Published on May 28, 2020 by Pooja Golait
In the wake of “the Great Lockdown”, the global economy is projected to contract by a sharp 3.0% in 2020* (US: -5.9%, the Euro area: -7.5%), much worse than during the 2008-09 Global Financial Crisis (GFC). Governments and central banks have introduced extraordinary measures, ranging from quantitative easing (QE) to payment moratoriums and government guarantees on loans. There is no doubt that such responses are unprecedented and may keep the system’s non-performing loans (NPLs) in check. However, it is still widely expected that US and European banks may see a significant increase in NPLs and loan loss charges (LLCs) in 2020 due to rising defaults in stressed exposures
Tsunami of new defaults to hit banks, along with higher provisioning
Most US and European banks enjoyed a benign credit cycle from 2014 to 2019, with declining NPLs and LLCs on the back of improving global macros and domestic economies. However, this cycle is now past, and they are looking at a significant build-up of NPLs in the medium term due to COVID-19-related economic stress, along with higher provisioning requirements, due to fundamental changes in the scenario.
US and European banks’ NPLs touched highs of 5.6% and 8.2% of loans, respectively, during the 2008-09 financial crisis. LLCs were as high as 320bps for US banks and 180bps for European banks.
Regulators have tried to ease the pain on banks’ balance sheets by tweaking NPL recognition rules, but this is just a drop in the large bucket of new defaults. Government guarantees on new loans are a relief, but portfolios continue to bleed as exposures to certain sectors (Figure 1) face solvency issues.
The stress sectors cumulatively represent almost 37% of loans for US banks and about 28% of loans for European banks. In addition, these sectors represent a large part of the private-sector employee base. Business failures in these sectors are likely to affect consumers as well.
Risk is manageable with prompt regulatory responses and built-in capital and liquidity buffers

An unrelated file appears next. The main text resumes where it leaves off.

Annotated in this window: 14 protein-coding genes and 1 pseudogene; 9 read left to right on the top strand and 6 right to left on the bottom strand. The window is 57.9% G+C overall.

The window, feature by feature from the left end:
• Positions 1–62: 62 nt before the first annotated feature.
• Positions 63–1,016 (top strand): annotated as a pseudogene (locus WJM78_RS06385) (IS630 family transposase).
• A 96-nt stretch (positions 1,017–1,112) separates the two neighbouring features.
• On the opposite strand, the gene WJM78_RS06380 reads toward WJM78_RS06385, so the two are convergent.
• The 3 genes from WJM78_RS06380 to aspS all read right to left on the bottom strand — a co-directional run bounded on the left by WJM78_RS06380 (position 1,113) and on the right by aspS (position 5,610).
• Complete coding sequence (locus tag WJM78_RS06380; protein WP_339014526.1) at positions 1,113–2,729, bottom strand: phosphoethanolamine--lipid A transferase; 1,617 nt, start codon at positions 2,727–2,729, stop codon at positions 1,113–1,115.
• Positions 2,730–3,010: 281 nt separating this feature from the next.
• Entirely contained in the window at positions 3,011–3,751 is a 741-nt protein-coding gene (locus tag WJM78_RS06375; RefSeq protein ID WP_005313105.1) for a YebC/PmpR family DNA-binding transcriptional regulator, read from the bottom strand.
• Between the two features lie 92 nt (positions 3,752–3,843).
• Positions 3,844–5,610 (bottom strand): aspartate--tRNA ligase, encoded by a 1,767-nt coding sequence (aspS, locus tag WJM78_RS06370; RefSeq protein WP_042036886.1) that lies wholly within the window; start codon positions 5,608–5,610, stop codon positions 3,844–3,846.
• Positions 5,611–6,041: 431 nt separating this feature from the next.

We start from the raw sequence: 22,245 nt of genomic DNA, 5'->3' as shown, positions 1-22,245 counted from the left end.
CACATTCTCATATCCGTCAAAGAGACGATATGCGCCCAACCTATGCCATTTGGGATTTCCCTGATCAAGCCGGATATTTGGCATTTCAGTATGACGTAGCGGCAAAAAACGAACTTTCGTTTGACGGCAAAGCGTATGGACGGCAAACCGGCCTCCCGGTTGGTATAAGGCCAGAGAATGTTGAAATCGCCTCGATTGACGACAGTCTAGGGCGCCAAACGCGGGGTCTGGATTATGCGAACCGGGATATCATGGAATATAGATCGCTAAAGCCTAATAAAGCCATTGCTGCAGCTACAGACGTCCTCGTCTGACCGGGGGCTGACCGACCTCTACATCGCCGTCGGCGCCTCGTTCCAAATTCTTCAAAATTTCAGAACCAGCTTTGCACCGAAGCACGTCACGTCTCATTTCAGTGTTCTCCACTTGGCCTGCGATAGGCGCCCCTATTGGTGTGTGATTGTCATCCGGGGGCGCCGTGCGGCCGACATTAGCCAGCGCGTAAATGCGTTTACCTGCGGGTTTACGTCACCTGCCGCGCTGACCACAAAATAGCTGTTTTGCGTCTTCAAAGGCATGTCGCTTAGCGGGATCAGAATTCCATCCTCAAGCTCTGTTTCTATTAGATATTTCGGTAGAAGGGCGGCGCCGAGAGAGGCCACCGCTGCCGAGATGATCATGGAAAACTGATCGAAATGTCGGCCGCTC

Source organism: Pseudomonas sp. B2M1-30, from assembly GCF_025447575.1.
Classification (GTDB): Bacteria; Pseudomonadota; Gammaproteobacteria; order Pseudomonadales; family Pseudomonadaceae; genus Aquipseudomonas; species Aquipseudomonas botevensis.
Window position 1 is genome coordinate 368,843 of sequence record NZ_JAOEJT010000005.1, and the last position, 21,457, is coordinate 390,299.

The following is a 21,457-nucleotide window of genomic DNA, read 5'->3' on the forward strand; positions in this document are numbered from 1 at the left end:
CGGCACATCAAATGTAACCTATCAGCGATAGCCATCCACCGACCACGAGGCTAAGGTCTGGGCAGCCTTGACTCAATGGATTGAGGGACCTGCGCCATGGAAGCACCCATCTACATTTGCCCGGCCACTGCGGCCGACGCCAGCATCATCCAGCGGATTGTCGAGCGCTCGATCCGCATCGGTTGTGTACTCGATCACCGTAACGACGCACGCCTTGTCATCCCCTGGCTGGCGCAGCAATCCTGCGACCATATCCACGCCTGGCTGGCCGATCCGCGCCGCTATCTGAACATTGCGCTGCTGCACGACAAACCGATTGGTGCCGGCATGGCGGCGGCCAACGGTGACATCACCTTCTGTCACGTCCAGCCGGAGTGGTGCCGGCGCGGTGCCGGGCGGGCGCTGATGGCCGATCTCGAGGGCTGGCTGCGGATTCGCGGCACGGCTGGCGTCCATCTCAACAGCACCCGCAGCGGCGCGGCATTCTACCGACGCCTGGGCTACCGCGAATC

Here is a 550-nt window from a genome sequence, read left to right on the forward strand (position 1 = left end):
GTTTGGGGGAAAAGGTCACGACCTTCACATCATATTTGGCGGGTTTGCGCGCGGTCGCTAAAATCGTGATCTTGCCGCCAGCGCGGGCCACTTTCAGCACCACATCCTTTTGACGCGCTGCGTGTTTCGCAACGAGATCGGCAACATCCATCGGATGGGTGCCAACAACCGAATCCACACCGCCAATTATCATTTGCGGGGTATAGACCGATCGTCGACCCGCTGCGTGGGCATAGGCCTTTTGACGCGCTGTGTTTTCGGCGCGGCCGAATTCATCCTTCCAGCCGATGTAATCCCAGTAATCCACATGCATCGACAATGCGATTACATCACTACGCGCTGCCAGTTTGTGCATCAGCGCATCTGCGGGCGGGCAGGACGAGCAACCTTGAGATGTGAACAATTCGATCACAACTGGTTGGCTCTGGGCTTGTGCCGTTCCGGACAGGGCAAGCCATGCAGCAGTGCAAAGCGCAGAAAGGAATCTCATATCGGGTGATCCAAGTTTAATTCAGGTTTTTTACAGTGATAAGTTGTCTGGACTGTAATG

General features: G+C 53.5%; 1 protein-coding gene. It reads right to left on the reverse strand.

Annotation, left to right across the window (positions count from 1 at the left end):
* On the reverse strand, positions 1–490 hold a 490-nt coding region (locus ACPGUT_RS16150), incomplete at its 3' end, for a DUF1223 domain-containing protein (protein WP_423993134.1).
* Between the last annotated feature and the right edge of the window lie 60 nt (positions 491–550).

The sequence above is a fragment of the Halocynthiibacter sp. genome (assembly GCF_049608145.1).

Despite a somewhat bleak outlook, we believe US and European banks are in a much better position today in terms of liquidity and capital buffers to tackle the rise in NPLs and LLCs. To put things in prospective, US banks’ tier 1 capital adequacy ratios (CARs) have improved by 400bps since the GFC and European banks’ by a staggering 600bps. The dividend pay-out and share buybacks cancellations proposed by the regulators for 2019 and 2020 could add about USD260bn to US and European banks’ war chests. The regulators’ prompt actions are also likely to cap the rise of NPLs.
CAR – Capital adequacy ratio, LCR – Liquidity coverage ratio
Conclusion – Adapting to the ‘new normal’
Banks’ business models are sensitive to economic and credit cycles. In the wake of historic economic losses, they are bound to be affected. Like other businesses, banks are also trying to modify their risk management strategies to adapt to this “new normal” to minimise actual losses. Although they are well prepared, with much stronger balance sheets and prudent capital and liquidity buffers, we acknowledge that the human impact of this crisis and its impact on the real economy are still evolving.
At Acuity Knowledge Partners, we have expertise in developing risk-weighted scenario-based credit risk models for our global clients. Our in-depth sector knowledge enables us to help our clients and investors understand credit cycles and their impact on banks and diversified financial service providers.
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About the Author
Pooja Golait started her career with Acuity Knowledge Partners in 2018. She currently works with P&T Team. She holds a Post Graduate in Business Management with a specialization in Finance from Christ University, Bangalore. She also holds a bachelor’s degree in Engineering (Computer Science) from NMIMS University, Mumbai.
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